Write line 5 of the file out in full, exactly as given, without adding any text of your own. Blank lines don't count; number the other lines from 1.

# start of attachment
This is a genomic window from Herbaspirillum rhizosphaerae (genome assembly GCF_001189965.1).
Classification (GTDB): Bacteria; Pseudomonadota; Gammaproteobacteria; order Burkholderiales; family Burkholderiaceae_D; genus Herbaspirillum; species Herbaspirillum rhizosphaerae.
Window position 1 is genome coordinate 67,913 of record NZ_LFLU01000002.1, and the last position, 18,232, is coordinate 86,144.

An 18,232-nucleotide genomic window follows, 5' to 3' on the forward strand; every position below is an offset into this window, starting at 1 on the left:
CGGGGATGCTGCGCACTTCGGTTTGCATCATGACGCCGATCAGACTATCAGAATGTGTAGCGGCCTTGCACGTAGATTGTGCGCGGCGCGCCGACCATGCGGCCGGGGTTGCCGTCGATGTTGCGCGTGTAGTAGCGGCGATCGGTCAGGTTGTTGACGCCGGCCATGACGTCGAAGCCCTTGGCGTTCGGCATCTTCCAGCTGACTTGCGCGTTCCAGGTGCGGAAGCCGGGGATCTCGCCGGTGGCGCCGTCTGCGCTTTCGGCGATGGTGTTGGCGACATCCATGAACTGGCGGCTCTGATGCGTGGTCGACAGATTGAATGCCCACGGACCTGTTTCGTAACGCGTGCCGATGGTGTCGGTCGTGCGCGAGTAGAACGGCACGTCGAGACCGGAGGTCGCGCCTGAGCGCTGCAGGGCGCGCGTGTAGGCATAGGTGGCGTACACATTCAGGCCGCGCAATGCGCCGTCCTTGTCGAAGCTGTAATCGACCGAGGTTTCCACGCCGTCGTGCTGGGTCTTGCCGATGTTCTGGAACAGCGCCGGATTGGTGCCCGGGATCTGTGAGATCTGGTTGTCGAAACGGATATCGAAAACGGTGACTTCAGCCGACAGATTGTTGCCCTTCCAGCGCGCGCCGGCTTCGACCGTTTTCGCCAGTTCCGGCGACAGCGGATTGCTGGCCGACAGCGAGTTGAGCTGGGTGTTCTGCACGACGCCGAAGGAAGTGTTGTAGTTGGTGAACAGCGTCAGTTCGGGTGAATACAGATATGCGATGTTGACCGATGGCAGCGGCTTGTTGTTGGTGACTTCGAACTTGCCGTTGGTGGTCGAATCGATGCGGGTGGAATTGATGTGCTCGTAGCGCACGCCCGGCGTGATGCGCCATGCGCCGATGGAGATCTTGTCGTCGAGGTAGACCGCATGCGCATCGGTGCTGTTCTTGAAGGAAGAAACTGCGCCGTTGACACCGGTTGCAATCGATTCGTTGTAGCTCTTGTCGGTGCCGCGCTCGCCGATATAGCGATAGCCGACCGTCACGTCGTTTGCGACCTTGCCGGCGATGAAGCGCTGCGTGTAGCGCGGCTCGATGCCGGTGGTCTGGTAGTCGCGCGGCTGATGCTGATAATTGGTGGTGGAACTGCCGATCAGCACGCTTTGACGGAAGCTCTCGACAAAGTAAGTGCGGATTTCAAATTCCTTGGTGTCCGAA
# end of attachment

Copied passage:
CGGGGATGCTGCGCACTTCGGTTTGCATCATGACGCCGATCAGACTATCAGAATGTGTAGCGGCCTTGCACGTAGATTGTGCGCGGCGCGCCGACCATGCGGCCGGGGTTGCCGTCGATGTTGCGCGTGTAGTAGCGGCGATCGGTCAGGTTGTTGACGCCGGCCATGACGTCGAAGCCCTTGGCGTTCGGCATCTTCCAGCTGACTTGCGCGTTCCAGGTGCGGAAGCCGGGGATCTCGCCGGTGGCGCCGTCTGCGCTTTCGGCGATGGTGTTGGCGACATCCATGAACTGGCGGCTCTGATGCGTGGTCGACAGATTGAATGCCCACGGACCTGTTTCGTAACGCGTGCCGATGGTGTCGGTCGTGCGCGAGTAGAACGGCACGTCGAGACCGGAGGTCGCGCCTGAGCGCTGCAGGGCGCGCGTGTAGGCATAGGTGGCGTACACATTCAGGCCGCGCAATGCGCCGTCCTTGTCGAAGCTGTAATCGACCGAGGTTTCCACGCCGTCGTGCTGGGTCTTGCCGATGTTCTGGAACAGCGCCGGATTGGTGCCCGGGATCTGTGAGATCTGGTTGTCGAAACGGATATCGAAAACGGTGACTTCAGCCGACAGATTGTTGCCCTTCCAGCGCGCGCCGGCTTCGACCGTTTTCGCCAGTTCCGGCGACAGCGGATTGCTGGCCGACAGCGAGTTGAGCTGGGTGTTCTGCACGACGCCGAAGGAAGTGTTGTAGTTGGTGAACAGCGTCAGTTCGGGTGAATACAGATATGCGATGTTGACCGATGGCAGCGGCTTGTTGTTGGTGACTTCGAACTTGCCGTTGGTGGTCGAATCGATGCGGGTGGAATTGATGTGCTCGTAGCGCACGCCCGGCGTGATGCGCCATGCGCCGATGGAGATCTTGTCGTCGAGGTAGACCGCATGCGCATCGGTGCTGTTCTTGAAGGAAGAAACTGCGCCGTTGACACCGGTTGCAATCGATTCGTTGTAGCTCTTGTCGGTGCCGCGCTCGCCGATATAGCGATAGCCGACCGTCACGTCGTTTGCGACCTTGCCGGCGATGAAGCGCTGCGTGTAGCGCGGCTCGATGCCGGTGGTCTGGTAGTCGCGCGGCTGATGCTGATAATTGGTGGTGGAACTGCCGATCAGCACGCTTTGACGGAAGCTCTCGACAAAGTAAGTGCGGATTTCAAATTCCTTGGTGTCCGAA